To take Shoji Hamada’s traditional view, nothing speaks more fully the craftsperson’s signature than the whole of the being of the created work. I tend to find that view very appealing. But there are certainly ways in 21st century America that that could be a hindrance. If one pursues conventional modes of selling one’s work.
Also, the metals number, .999 for all but the electrum piece- It might be enough to accompany each zero with a certificate attesting to the purity and type of metal. The series numbers could go on one of those too. I could do something clever and mildly propagandistic with the nines so as to make them appear as sixes in artful swirling arrangement. Accompanying my personal mark, that would be quite a boast. It would certainly help me sell them to a particular group of persons. No, that’s not the point of the zeroes, so no.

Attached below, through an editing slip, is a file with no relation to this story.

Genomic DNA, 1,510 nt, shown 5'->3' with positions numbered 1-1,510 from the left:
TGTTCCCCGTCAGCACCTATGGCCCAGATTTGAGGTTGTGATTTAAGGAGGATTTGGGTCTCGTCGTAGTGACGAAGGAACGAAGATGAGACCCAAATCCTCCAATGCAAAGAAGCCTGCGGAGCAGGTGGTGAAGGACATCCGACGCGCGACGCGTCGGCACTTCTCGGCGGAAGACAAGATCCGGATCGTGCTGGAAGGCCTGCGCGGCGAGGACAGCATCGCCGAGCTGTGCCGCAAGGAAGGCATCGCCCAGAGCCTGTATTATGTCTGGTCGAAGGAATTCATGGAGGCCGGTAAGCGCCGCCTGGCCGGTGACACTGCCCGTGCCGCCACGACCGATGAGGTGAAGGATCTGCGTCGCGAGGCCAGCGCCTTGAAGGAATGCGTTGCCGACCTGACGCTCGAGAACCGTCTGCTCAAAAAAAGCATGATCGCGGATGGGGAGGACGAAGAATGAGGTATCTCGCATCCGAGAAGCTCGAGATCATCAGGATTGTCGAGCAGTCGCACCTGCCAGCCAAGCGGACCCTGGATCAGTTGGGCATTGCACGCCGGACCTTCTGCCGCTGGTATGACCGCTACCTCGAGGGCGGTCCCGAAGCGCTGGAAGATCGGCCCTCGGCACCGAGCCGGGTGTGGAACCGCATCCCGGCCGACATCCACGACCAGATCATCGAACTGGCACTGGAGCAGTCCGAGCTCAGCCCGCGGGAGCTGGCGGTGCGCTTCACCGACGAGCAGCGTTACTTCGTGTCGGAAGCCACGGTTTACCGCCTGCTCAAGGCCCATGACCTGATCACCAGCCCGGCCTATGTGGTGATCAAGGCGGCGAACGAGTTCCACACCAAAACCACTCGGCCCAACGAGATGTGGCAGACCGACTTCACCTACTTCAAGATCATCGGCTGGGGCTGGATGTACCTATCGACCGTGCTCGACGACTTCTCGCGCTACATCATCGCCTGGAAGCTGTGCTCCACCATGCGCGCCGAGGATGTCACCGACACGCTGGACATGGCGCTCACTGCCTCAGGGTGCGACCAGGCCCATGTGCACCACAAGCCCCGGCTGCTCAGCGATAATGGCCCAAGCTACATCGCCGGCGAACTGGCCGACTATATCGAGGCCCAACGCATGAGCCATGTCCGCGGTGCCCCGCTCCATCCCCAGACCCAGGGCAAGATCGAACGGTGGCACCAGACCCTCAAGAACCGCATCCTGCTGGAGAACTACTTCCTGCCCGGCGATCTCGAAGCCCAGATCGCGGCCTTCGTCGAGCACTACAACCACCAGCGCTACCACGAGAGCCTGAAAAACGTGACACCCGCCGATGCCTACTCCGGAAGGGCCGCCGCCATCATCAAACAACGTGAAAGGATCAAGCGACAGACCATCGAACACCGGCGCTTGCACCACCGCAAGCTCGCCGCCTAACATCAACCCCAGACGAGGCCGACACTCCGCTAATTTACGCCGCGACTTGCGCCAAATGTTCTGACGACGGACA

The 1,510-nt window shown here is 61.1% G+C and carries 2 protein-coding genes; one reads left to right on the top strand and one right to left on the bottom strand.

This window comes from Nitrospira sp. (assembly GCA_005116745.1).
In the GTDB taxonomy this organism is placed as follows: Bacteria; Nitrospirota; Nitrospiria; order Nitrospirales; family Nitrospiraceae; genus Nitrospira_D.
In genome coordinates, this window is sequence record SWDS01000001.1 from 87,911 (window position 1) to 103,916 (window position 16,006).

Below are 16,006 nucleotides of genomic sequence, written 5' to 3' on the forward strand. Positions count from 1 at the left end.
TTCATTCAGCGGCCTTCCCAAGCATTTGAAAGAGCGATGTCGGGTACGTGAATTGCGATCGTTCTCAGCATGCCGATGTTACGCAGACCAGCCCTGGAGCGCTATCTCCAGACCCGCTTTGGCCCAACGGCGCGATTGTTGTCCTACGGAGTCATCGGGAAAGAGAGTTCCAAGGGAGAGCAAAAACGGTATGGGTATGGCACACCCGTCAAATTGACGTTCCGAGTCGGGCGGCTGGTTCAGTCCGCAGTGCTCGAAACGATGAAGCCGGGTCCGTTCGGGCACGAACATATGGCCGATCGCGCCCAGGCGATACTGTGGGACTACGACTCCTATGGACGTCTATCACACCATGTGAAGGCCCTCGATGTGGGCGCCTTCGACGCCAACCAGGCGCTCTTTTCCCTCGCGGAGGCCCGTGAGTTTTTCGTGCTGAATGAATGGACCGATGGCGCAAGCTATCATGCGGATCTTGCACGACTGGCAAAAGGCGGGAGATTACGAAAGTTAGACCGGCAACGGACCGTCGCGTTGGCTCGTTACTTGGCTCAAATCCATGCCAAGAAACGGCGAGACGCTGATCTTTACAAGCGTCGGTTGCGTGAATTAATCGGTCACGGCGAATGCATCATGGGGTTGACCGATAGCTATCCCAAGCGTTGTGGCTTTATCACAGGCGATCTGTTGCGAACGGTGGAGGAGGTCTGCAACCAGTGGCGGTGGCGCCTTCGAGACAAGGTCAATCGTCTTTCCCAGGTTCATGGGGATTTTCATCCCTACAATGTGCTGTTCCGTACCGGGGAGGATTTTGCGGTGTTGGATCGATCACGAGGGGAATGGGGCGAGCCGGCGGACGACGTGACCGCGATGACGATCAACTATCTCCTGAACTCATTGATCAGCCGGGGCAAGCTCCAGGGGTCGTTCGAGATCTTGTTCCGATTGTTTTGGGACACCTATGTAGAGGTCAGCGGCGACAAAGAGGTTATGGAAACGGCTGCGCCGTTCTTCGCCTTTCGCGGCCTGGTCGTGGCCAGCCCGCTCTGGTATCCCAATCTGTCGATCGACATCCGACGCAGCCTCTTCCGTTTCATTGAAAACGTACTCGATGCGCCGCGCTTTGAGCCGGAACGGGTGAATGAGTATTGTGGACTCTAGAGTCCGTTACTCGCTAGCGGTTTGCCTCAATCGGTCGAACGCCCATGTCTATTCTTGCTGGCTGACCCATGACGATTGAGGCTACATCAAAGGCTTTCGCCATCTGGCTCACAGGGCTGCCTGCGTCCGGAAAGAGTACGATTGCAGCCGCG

However, if they are unmarked, a person wishing to sell them to a metals dealer for their value as pure silver would have some trouble without the mark. They might have some trouble anyway, as the form is unconventional. Photo documentation on the certificate might help, along with the other information certifying the piece’s origin and my guarantee of the metal’s purity. I would hope that the owner wouldn’t want to sell the art as scrap silver for the relatively small $ value, but it should be an option, and one I will facilitate if I can.